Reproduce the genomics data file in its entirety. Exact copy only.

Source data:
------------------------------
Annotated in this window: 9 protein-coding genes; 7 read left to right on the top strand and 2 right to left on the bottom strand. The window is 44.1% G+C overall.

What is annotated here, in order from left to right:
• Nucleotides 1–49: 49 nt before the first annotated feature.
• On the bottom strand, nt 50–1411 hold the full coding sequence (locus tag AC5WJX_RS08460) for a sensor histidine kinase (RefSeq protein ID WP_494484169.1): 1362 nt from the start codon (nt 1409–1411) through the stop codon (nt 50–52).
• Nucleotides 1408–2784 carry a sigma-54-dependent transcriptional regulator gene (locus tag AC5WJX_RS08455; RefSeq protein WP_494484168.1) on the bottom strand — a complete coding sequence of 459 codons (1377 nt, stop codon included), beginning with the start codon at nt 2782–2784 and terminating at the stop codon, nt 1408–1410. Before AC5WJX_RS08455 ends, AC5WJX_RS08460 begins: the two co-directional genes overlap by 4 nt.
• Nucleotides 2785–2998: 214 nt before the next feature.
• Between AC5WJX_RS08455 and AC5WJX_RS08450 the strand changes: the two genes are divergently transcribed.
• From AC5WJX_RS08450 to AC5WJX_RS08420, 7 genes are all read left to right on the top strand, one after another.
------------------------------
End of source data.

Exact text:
Annotated in this window: 9 protein-coding genes; 7 read left to right on the top strand and 2 right to left on the bottom strand. The window is 44.1% G+C overall.

What is annotated here, in order from left to right:
• Nucleotides 1–49: 49 nt before the first annotated feature.
• On the bottom strand, nt 50–1411 hold the full coding sequence (locus tag AC5WJX_RS08460) for a sensor histidine kinase (RefSeq protein ID WP_494484169.1): 1362 nt from the start codon (nt 1409–1411) through the stop codon (nt 50–52).
• Nucleotides 1408–2784 carry a sigma-54-dependent transcriptional regulator gene (locus tag AC5WJX_RS08455; RefSeq protein WP_494484168.1) on the bottom strand — a complete coding sequence of 459 codons (1377 nt, stop codon included), beginning with the start codon at nt 2782–2784 and terminating at the stop codon, nt 1408–1410. Before AC5WJX_RS08455 ends, AC5WJX_RS08460 begins: the two co-directional genes overlap by 4 nt.
• Nucleotides 2785–2998: 214 nt before the next feature.
• Between AC5WJX_RS08455 and AC5WJX_RS08450 the strand changes: the two genes are divergently transcribed.
• From AC5WJX_RS08450 to AC5WJX_RS08420, 7 genes are all read left to right on the top strand, one after another.